Spelling Tips: Centre vs. Center
  • 3-minute read
  • 12th November 2021

Spelling Tips: Centre vs. Center

You may come across both “center” and “centre” in written English. But how do you know which one to use in your writing? The key question is which dialect you are using. Read on to find out how to use “center” and “centre” correctly.

What Does “Center” Mean?

“Center” can be used as a noun or verb. As a noun, it can refer to the exact middle of something:

There was a cherry tree in the center of the garden.

It can also mean a place or building used for a certain activity:

He’s going to the shopping center later.

Have you been to the sports center?

Finally, it can be used to refer to a person or thing that is the focus of interest:

She hates being the center of attention.

The verb “to centre” means to place something in the middle of an area, or to focus or revolve around a principal topic:

I centered all the headings in this document.

Miguel’s thoughts mostly centered around food.

In American English, the spelling is always “center,” with an “-er” at the end.

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“Center” or “Centre”: American vs. British English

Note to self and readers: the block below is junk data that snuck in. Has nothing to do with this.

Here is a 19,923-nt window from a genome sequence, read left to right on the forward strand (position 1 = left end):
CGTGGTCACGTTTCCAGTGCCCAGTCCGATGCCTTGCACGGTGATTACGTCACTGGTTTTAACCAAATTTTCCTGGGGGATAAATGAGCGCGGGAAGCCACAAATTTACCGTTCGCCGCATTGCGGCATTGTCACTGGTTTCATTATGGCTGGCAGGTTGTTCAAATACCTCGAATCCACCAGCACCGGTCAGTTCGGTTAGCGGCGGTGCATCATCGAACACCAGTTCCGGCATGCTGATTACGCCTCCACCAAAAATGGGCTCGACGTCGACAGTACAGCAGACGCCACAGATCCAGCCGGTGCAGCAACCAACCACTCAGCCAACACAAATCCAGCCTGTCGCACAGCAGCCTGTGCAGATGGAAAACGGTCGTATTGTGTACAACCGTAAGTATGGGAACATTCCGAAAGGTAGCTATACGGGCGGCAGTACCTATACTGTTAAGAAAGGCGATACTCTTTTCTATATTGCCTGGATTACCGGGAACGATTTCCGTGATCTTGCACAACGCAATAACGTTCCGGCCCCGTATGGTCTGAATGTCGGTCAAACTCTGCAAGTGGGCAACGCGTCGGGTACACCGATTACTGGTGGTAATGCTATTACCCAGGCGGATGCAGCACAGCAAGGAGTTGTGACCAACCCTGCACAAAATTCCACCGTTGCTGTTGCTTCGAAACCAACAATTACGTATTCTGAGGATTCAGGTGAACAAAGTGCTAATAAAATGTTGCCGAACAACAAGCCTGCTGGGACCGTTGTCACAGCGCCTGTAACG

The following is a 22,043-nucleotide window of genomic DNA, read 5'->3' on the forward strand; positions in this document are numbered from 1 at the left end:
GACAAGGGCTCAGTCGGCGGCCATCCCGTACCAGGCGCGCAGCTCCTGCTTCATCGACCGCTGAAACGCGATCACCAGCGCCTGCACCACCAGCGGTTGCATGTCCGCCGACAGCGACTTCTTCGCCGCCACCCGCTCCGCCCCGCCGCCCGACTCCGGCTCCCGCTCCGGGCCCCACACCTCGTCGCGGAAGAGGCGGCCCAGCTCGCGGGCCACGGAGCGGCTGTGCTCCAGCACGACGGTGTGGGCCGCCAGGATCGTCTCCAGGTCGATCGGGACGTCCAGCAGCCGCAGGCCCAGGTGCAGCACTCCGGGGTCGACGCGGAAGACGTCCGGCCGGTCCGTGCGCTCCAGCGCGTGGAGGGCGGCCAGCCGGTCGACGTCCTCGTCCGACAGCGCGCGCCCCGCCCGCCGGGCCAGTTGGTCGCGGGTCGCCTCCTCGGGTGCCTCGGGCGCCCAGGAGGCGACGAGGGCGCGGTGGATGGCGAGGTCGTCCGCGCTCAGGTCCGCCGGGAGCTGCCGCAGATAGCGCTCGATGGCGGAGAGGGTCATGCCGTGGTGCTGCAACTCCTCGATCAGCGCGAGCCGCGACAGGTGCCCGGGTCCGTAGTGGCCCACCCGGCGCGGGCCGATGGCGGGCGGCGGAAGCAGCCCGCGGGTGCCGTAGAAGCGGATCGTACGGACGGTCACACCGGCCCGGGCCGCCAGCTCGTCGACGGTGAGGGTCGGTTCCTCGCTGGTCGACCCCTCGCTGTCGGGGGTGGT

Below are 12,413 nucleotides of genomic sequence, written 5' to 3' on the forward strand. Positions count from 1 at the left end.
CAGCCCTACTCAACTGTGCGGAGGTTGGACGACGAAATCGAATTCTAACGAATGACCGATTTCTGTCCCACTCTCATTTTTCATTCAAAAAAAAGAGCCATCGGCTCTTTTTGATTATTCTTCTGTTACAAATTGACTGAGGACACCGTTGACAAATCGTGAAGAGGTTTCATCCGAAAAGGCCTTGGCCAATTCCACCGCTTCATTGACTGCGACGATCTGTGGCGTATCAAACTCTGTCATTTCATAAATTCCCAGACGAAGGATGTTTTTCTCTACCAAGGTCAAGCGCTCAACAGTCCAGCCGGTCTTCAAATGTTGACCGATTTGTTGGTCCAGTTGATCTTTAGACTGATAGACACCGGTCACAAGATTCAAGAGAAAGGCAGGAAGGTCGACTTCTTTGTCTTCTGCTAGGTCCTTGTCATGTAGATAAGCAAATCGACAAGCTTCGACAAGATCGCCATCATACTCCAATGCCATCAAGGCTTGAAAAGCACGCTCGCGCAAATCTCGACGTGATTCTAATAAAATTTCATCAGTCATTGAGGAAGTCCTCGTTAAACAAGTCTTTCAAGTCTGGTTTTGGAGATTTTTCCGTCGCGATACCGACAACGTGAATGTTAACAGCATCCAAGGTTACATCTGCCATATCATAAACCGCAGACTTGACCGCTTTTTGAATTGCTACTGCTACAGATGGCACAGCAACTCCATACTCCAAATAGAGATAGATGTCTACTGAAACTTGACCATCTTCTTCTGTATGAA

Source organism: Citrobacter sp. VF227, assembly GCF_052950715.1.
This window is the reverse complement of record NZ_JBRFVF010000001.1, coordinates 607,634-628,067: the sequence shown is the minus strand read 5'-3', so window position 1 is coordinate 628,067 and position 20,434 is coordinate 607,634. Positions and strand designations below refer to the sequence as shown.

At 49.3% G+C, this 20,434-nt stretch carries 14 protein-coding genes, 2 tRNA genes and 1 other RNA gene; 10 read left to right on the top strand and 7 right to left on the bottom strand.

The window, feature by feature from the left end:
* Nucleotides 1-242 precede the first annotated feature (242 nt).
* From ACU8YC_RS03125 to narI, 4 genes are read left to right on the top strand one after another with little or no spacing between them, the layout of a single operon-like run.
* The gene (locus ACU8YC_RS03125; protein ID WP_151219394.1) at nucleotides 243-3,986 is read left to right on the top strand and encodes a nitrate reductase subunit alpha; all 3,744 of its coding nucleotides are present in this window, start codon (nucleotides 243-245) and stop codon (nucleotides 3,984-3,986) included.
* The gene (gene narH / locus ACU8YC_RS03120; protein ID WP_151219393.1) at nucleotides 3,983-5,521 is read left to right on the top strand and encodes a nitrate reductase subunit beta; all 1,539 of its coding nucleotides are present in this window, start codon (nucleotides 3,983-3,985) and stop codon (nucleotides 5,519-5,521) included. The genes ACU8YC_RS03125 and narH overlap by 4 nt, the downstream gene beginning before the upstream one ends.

So, what does “centre” mean? Just the same as “center”! The only difference is that “centre,” with an “-re” at the end, is the correct spelling in British English (and similar dialects, such as Australian English):

The nurse works at the town’s medical center.

The conference centered on crime.

You should use “centre” in all cases in British and Australian English, except when you are referring to a proper noun of American origin, such as the World Trade Center.

When it comes to conjugating the verb “to centre/center,” tenses are formed slightly differently. “To center” is a regular verb, which means it follows this pattern:

“To centre,” however, follows the pattern of verbs ending in a silent “-e”:

  • Take the base form of the verb, drop the final “-e” and add “-ed” for the simple past and past participle, and “-ing” for the present participle. 

Have a look at these examples:

American English: He centered the painting on the wall.

British English: He centred the painting on the wall.

American English: I am centering my thoughts.

British English: I am centring my thoughts.

Summary: Centre or Center?

“Centre” and “center” are variants of the same word. The only distinction between them is dialect:

  • Center is the standard spelling in American English.
  • Centre is the standard spelling in British and Australian English.

Note that, due to the spelling difference, the two variants of the verb are conjugated slightly differently. We hope this post helps you to use “centre” and “center” correctly. If you need further help, our expert proofreaders can check your spelling and correct other mistakes in your writing. Upload a trial document for free to see what we can do!

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